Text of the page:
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article imageDoctors’ body hears claim that homeopathy is ‘witchcraft’

By Andrew John     May 16, 2010 in Health
Britain’s main doctors’ body, the British Medical Association (BMA), has heard homeopathy likened to witchcraft. And members say taxpayers should not have to pay for remedies used on the National Health Service (NHS).
They’ve passed a motion denouncing its use, saying it has no scientific basis.
It’s not the first time the BMA has expressed scepticism about homoeopathy. It has previously argued that the rationing body, the National Institute for Health and Clinical Excellence (NICE) should examine the evidence base and make a definitive ruling about the use of the remedies in the NHS.
Now, the annual conference of junior doctors within the BMA has voted overwhelmingly for a blanket ban, and wants to see an end to all placements for trainee doctors that teach them homeopathic principles.
Britain’s Telegraph quotes Dr Tom Dolphin, deputy chairman of the BMA’s junior doctors’ committee in England. He told the conference: “Homeopathy is witchcraft. It is a disgrace that nestling between the National Hospital for Neurology and Great Ormond Street [in London] there is a National Hospital for Homeopathy which is paid for by the NHS.”
Cause is cure
Homeopathy was devised in the 18th century by the German physician Samuel Hahnemann. It is based on a theory that substances that cause symptoms in a healthy person can, when vastly diluted, cure the same problems in a sick person.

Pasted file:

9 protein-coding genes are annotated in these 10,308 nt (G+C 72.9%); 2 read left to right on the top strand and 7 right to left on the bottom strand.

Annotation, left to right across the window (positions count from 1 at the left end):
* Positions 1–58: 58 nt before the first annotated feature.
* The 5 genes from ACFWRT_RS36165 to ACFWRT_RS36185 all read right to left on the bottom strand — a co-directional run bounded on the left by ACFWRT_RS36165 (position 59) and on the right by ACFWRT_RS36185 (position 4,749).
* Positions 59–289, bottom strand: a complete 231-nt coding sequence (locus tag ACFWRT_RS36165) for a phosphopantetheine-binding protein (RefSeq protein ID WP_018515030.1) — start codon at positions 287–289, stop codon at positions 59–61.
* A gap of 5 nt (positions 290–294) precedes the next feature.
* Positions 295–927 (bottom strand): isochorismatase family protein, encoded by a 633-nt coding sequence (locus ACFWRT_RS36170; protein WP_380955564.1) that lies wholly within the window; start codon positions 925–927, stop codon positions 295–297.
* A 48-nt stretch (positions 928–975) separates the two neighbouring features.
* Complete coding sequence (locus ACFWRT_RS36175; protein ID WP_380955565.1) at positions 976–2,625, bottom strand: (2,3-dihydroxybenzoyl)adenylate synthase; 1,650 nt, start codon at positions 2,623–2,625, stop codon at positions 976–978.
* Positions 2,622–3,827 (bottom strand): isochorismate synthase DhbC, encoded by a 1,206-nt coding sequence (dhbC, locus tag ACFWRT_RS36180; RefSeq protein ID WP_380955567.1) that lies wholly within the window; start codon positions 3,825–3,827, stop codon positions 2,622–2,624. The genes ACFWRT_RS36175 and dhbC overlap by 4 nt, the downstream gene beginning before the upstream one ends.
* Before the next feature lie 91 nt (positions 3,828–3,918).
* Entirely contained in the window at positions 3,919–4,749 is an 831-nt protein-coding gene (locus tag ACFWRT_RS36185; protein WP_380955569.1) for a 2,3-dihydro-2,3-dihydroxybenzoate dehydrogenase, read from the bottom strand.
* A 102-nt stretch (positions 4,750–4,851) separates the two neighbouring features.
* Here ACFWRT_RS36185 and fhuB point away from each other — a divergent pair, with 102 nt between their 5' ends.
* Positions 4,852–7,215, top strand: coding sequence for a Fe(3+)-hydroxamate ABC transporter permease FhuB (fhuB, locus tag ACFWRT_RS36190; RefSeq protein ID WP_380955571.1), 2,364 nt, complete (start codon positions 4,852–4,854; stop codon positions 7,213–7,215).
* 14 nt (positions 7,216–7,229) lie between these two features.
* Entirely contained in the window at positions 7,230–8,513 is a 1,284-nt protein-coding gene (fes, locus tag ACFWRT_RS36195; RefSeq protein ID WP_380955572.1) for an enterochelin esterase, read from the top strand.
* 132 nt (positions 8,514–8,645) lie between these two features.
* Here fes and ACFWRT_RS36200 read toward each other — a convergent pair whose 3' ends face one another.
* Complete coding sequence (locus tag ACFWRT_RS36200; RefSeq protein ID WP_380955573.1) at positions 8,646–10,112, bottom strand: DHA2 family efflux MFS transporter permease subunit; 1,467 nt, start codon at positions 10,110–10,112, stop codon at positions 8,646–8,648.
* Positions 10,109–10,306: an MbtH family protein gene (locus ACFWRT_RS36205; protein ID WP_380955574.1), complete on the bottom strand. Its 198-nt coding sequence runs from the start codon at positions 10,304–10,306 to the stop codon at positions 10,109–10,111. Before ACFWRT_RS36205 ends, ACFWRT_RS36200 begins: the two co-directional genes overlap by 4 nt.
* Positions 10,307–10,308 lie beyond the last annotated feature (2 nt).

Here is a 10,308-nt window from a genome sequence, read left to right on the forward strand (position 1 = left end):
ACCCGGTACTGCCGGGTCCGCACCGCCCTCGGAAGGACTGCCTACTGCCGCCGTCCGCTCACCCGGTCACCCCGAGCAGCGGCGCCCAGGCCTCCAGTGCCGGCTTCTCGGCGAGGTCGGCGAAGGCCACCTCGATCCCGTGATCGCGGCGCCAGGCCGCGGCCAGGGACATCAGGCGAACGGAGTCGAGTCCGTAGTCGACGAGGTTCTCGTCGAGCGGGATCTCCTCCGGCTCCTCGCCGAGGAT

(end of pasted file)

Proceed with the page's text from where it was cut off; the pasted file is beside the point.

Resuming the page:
“Proponents say the resulting remedy retains a ‘memory’ of the original ingredient – a concept dismissed by scientists,” says the Telegraph.
The paper cites a survey carried out at England’s NHS homeopathic hospitals, which found that 70 per cent of patients said they felt some improvement after undergoing treatment.
It quotes Crystal Sumner, chief executive of the British Homeopathic Association, who said attempts to stop the NHS funding alternative medicines ignored the views of the public, especially patients with chronic conditions.
“Homeopathy helps thousands of people who are not helped by conventional care. We don’t want it to be a substitute for mainstream care, but, when people are thinking about making cuts to funding, I think they need to consider public satisfaction, and see that homoeopathy has a place in medicine.”
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